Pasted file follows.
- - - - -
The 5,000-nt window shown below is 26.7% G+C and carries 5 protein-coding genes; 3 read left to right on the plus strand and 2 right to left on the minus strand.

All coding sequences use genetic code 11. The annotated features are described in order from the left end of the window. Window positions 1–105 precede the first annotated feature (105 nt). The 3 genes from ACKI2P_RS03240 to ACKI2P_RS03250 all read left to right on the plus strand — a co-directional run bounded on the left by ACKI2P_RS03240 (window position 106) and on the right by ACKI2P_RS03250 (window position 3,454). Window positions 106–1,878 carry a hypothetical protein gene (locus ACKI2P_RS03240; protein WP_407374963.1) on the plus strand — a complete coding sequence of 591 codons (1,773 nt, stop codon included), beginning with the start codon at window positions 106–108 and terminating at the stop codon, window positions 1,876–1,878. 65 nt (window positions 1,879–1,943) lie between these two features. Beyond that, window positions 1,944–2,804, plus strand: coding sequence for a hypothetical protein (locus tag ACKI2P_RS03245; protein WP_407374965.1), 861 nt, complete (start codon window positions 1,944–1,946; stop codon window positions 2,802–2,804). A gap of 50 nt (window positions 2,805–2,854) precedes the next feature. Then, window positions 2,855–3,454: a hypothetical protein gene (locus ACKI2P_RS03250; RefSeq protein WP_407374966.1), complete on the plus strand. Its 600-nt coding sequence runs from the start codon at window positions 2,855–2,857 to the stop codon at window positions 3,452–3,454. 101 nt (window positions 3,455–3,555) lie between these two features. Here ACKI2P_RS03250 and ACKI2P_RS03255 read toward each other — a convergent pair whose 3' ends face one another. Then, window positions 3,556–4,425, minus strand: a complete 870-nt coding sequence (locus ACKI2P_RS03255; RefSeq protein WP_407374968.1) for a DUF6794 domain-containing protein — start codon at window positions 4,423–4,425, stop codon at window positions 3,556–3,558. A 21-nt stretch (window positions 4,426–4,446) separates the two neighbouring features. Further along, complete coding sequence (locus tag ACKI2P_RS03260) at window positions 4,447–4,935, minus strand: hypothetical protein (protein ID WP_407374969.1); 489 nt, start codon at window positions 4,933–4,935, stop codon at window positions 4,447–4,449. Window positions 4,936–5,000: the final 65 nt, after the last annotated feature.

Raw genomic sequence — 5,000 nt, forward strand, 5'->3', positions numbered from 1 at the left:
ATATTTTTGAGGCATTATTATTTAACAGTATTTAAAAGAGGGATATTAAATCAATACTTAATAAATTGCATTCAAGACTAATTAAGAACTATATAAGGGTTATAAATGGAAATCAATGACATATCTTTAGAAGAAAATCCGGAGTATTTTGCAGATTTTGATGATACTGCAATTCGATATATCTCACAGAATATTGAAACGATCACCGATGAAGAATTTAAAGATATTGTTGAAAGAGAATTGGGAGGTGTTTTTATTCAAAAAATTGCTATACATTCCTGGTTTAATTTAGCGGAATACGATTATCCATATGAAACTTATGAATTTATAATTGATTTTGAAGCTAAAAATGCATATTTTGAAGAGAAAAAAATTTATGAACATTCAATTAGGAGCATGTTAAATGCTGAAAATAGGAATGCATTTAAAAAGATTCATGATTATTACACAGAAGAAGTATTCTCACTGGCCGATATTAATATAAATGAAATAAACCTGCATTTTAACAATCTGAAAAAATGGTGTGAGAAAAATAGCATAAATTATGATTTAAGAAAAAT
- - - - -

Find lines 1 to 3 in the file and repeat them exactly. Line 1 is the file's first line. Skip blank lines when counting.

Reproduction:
The 5,000-nt window shown below is 26.7% G+C and carries 5 protein-coding genes; 3 read left to right on the plus strand and 2 right to left on the minus strand.

All coding sequences use genetic code 11. The annotated features are described in order from the left end of the window. Window positions 1–105 precede the first annotated feature (105 nt). The 3 genes from ACKI2P_RS03240 to ACKI2P_RS03250 all read left to right on the plus strand — a co-directional run bounded on the left by ACKI2P_RS03240 (window position 106) and on the right by ACKI2P_RS03250 (window position 3,454). Window positions 106–1,878 carry a hypothetical protein gene (locus ACKI2P_RS03240; protein WP_407374963.1) on the plus strand — a complete coding sequence of 591 codons (1,773 nt, stop codon included), beginning with the start codon at window positions 106–108 and terminating at the stop codon, window positions 1,876–1,878. 65 nt (window positions 1,879–1,943) lie between these two features. Beyond that, window positions 1,944–2,804, plus strand: coding sequence for a hypothetical protein (locus tag ACKI2P_RS03245; protein WP_407374965.1), 861 nt, complete (start codon window positions 1,944–1,946; stop codon window positions 2,802–2,804). A gap of 50 nt (window positions 2,805–2,854) precedes the next feature. Then, window positions 2,855–3,454: a hypothetical protein gene (locus ACKI2P_RS03250; RefSeq protein WP_407374966.1), complete on the plus strand. Its 600-nt coding sequence runs from the start codon at window positions 2,855–2,857 to the stop codon at window positions 3,452–3,454. 101 nt (window positions 3,455–3,555) lie between these two features. Here ACKI2P_RS03250 and ACKI2P_RS03255 read toward each other — a convergent pair whose 3' ends face one another. Then, window positions 3,556–4,425, minus strand: a complete 870-nt coding sequence (locus ACKI2P_RS03255; RefSeq protein WP_407374968.1) for a DUF6794 domain-containing protein — start codon at window positions 4,423–4,425, stop codon at window positions 3,556–3,558. A 21-nt stretch (window positions 4,426–4,446) separates the two neighbouring features. Further along, complete coding sequence (locus tag ACKI2P_RS03260) at window positions 4,447–4,935, minus strand: hypothetical protein (protein ID WP_407374969.1); 489 nt, start codon at window positions 4,933–4,935, stop codon at window positions 4,447–4,449. Window positions 4,936–5,000: the final 65 nt, after the last annotated feature.

Raw genomic sequence — 5,000 nt, forward strand, 5'->3', positions numbered from 1 at the left: